Drafting Ray Allen

Posted on July 4, 2007 by


It’s suspected that the Boston Celtics did their best to secure one of the top two choices in the 2007 NBA Draft.  Unfortunately, all their efforts didn’t pay off.  When the lottery gods had spoken, the Celtics were left with the 5th choice in the draft.  Despite such luck, though, it may be the case that the player Boston acquired with their pick will be the best player in 2007-08.

Let’s begin by looking at the choice.  The Celtics were hoping to land either Greg Oden or Kevin Durant.  But with these players off the board, Boston turned to Ray Allen, a 6’5” shooting guard out of Seattle.

Allen began his career in 1996 with the Milwaukee Bucks and then moved on to the Seattle Super Sonics during the 2002-03 campaign. Across eleven years he has produced 105 wins with a WP48 [Wins Produced per 48 minutes] of 0.170.  An average player will offer a WP48 of 0.100, so Allen has been well above average in his career.  Unfortunately Allen has already played eleven seasons, so it seems unlikely that he will be very productive for too many more years.  Still, if all we focus on is 2007-08, it’s certainly a strong possibility that Allen will produce more wins next season than anyone else acquired on draft night.

Across his career, Allen has averaged 37.5 minutes per game.  Given this average, if Allen posts a 0.170 WP48 across 75 games, he will produced ten wins this next season.

If we go back to 1993 we see that only fifteen rookies have produced ten wins or more their rookie season (and if I wasn’t traveling I would post the list). To put that in perspective, 29 NBA sophomores have produced at least ten wins in a season since 1993.  And when we look at third and fourth year players we see that in each case 39 players have produced at least ten victories.  In sum, ten wins out of a rookie is somewhat rare. The Celtics, though, acquired with their draft pick (and Delonte West and Wally Szczerbiak) a player who has a good chance of producing ten victories in 2007-08.  So although this may not be a good move beyond next season, for the immediate future the Celtics look to be improved.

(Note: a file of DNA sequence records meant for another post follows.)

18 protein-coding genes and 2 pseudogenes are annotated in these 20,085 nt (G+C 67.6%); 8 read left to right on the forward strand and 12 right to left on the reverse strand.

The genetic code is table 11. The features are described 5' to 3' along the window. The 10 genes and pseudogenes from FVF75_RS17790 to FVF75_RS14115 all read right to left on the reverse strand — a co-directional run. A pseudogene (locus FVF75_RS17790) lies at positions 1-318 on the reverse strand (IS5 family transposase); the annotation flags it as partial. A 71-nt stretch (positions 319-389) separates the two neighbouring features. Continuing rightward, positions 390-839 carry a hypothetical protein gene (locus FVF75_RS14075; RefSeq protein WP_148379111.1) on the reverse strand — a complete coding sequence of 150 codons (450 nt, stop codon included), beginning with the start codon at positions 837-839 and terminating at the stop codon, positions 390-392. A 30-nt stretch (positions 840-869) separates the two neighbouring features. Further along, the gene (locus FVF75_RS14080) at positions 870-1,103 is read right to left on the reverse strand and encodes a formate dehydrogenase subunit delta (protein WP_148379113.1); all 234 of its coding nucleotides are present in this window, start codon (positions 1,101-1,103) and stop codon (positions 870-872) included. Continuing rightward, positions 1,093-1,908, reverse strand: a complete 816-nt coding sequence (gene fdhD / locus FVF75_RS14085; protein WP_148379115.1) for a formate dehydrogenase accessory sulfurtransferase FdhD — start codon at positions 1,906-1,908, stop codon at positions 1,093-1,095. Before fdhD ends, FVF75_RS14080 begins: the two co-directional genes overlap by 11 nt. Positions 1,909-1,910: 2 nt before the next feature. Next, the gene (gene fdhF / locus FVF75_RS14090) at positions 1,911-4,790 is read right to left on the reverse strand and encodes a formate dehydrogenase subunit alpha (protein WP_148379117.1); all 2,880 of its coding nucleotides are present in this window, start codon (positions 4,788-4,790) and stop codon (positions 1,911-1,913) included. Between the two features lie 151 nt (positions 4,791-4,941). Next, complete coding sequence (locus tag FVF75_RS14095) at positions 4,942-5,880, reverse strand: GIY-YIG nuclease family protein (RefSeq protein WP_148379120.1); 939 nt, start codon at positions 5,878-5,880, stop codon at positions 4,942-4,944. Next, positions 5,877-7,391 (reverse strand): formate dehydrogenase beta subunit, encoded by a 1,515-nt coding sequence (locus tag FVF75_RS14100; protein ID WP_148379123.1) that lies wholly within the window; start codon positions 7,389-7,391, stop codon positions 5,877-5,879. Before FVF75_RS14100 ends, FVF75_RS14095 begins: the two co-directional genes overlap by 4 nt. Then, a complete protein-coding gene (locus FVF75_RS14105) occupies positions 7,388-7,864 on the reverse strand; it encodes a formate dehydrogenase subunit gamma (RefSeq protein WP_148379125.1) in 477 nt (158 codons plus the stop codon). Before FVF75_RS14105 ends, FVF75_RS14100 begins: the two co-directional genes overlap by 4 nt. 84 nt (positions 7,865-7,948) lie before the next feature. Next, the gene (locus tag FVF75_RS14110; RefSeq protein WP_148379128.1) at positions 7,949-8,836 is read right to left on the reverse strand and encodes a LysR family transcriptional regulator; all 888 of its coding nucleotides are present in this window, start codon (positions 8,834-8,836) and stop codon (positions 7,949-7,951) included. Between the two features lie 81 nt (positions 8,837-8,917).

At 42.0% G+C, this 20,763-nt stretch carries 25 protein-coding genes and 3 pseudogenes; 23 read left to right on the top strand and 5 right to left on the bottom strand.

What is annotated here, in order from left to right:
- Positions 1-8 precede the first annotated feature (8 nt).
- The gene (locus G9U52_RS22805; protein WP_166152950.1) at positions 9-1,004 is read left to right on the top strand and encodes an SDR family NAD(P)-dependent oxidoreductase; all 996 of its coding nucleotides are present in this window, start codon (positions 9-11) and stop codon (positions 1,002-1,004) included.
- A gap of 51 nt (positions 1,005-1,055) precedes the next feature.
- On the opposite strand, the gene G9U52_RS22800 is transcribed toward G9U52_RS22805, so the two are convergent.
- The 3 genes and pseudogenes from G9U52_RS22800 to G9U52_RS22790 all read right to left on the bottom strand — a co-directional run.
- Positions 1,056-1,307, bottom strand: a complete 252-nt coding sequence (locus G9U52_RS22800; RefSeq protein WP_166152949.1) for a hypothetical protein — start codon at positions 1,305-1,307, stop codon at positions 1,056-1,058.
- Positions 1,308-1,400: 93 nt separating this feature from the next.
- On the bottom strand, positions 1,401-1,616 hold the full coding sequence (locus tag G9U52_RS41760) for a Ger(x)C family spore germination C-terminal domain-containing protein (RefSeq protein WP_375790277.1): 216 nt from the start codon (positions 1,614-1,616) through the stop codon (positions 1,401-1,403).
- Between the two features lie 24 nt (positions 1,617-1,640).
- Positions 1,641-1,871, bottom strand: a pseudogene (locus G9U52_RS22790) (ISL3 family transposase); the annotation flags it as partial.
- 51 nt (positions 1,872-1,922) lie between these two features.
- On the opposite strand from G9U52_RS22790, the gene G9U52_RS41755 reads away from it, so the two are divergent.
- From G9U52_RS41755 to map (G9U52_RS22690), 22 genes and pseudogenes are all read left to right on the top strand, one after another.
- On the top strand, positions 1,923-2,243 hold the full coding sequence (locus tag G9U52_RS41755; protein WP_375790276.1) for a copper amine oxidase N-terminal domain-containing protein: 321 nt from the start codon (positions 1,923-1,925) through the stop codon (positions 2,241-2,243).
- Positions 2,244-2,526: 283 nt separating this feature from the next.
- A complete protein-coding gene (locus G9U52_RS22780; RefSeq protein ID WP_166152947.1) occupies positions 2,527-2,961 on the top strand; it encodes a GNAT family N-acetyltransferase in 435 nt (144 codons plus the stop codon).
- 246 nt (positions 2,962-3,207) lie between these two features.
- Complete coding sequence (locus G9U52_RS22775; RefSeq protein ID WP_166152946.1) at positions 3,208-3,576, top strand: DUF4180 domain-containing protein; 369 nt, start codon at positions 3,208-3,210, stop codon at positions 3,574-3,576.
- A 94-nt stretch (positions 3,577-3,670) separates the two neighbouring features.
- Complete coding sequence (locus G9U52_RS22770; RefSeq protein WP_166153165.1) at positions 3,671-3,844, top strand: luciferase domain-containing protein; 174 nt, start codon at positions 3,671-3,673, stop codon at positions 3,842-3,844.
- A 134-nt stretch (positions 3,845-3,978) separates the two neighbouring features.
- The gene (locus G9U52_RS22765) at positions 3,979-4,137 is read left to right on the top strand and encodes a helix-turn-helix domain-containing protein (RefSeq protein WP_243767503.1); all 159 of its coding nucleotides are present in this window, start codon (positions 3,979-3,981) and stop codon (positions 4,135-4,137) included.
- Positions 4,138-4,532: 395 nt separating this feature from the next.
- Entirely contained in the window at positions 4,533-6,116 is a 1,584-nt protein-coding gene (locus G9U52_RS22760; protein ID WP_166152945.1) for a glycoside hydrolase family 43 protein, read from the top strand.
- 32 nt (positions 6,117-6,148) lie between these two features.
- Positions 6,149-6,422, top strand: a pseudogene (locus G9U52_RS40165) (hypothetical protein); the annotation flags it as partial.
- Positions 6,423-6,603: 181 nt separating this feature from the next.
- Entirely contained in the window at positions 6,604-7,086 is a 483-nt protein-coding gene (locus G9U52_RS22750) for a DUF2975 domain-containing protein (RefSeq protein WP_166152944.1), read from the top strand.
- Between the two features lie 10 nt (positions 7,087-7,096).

How much better off, though, is this team?  In July we are not entirely sure what the final roster that takes the floor in November will look like. Still, we can play the game of “what if” and make a guess.

Imagine if the Celtics gave these minutes to the following players (WP48 from 2006-07 reported)?

Potential Starters

– Rajon Rondo: 30 minutes, 0.189 WP48

– Ray Allen: 36 minutes, 0.170 WP48

– Paul Pierce: 36 minutes, 0.202 WP48

– Ryan Gomes: 24 minutes, 0.032 WP48

– Al Jefferson: 32 minutes, 0.252 WP48

Key Reserves

– Sebastian Telfair: 18 minutes, -0.052 WP48

– Tony Allen: 12 minutes, 0.179 WP48

– Gerald Green: 12 minutes, -0.042 WP48

– Brian Scalabrine: 12 minutes, -0.133 WP48

– Leon Powe: 12 minutes, 0.113 WP48

– Kendrick Perkins: 16 minutes, 0.042 WP48

When we look at the starters we see four players that are well above average.  Who plays with Jefferson in the frontcourt is still an open question, but regardless of who is chosen, this looks like a good starting unit.  The bench is a bit of a problem. Of the reserves, only Tony Allen and Leon Powe are above average.  T. Allen was hurt last year, so we don’t know if he will fully recover.  And it’s not clear that Powe will even get significant minutes.

Still, if we have correctly identified the players Boston will put on the court, guessed the minutes each player will get per game, and observe the reported WP48 for each player, then the Celtics can expect to win about 48 games.  In other words, if all these guesses are right this team could expect to double the number of games the team won last year.

Of course, and this point needs to be emphasized, there are many problems with these guesses.  First of all we need to note that the forecast only considered eleven players.  So the first question is – who else is going to play on this team?

Additionally I can think of three more questions: Will Telfair be on this team in November (he really doesn’t help, but he was part of the forecast)? Will both Ray and Tony Allen recover fully from injuries (they do have to recover for this team to be successful)? And again, who is going to pair with Jefferson in the frontcourt? In sum, there are many, many unanswered questions. 

So although I said 48 wins, it is way too early to make such a specific forecast.  What we can say is that it’s likely the Celtics will be much better next year and should contend for a playoff spot in the Eastern Conference.  In other words, the drafting of Ray Allen may be a pretty good choice, if all that matters is the 2007-08 season. 

And given the disaster that was 2006-07, all that might matter for Danny Ainge and Doc Rivers is next season.  If this next campaign doesn’t go much better, both might be living elsewhere in 2008.

– DJ